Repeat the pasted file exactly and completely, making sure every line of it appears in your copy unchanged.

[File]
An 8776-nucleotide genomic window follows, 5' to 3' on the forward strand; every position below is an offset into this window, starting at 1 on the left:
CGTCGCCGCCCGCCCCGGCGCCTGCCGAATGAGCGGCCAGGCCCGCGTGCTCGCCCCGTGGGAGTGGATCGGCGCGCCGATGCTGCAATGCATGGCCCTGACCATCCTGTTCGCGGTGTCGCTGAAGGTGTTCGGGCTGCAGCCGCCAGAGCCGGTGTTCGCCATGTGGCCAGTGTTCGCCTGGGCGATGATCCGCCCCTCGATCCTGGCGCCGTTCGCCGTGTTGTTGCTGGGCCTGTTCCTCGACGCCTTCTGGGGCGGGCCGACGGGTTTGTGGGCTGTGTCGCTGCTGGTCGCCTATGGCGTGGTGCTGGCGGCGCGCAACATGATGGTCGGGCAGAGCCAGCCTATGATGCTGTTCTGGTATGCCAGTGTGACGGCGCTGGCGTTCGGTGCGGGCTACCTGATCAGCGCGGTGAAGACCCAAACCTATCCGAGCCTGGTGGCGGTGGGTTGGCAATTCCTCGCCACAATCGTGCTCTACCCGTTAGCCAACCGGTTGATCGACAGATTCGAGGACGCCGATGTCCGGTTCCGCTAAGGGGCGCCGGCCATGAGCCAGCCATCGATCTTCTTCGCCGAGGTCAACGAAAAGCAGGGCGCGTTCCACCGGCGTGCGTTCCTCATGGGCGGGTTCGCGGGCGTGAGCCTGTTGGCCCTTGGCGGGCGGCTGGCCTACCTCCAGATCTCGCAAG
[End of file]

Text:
An 8776-nucleotide genomic window follows, 5' to 3' on the forward strand; every position below is an offset into this window, starting at 1 on the left:
CGTCGCCGCCCGCCCCGGCGCCTGCCGAATGAGCGGCCAGGCCCGCGTGCTCGCCCCGTGGGAGTGGATCGGCGCGCCGATGCTGCAATGCATGGCCCTGACCATCCTGTTCGCGGTGTCGCTGAAGGTGTTCGGGCTGCAGCCGCCAGAGCCGGTGTTCGCCATGTGGCCAGTGTTCGCCTGGGCGATGATCCGCCCCTCGATCCTGGCGCCGTTCGCCGTGTTGTTGCTGGGCCTGTTCCTCGACGCCTTCTGGGGCGGGCCGACGGGTTTGTGGGCTGTGTCGCTGCTGGTCGCCTATGGCGTGGTGCTGGCGGCGCGCAACATGATGGTCGGGCAGAGCCAGCCTATGATGCTGTTCTGGTATGCCAGTGTGACGGCGCTGGCGTTCGGTGCGGGCTACCTGATCAGCGCGGTGAAGACCCAAACCTATCCGAGCCTGGTGGCGGTGGGTTGGCAATTCCTCGCCACAATCGTGCTCTACCCGTTAGCCAACCGGTTGATCGACAGATTCGAGGACGCCGATGTCCGGTTCCGCTAAGGGGCGCCGGCCATGAGCCAGCCATCGATCTTCTTCGCCGAGGTCAACGAAAAGCAGGGCGCGTTCCACCGGCGTGCGTTCCTCATGGGCGGGTTCGCGGGCGTGAGCCTGTTGGCCCTTGGCGGGCGGCTGGCCTACCTCCAGATCTCGCAAG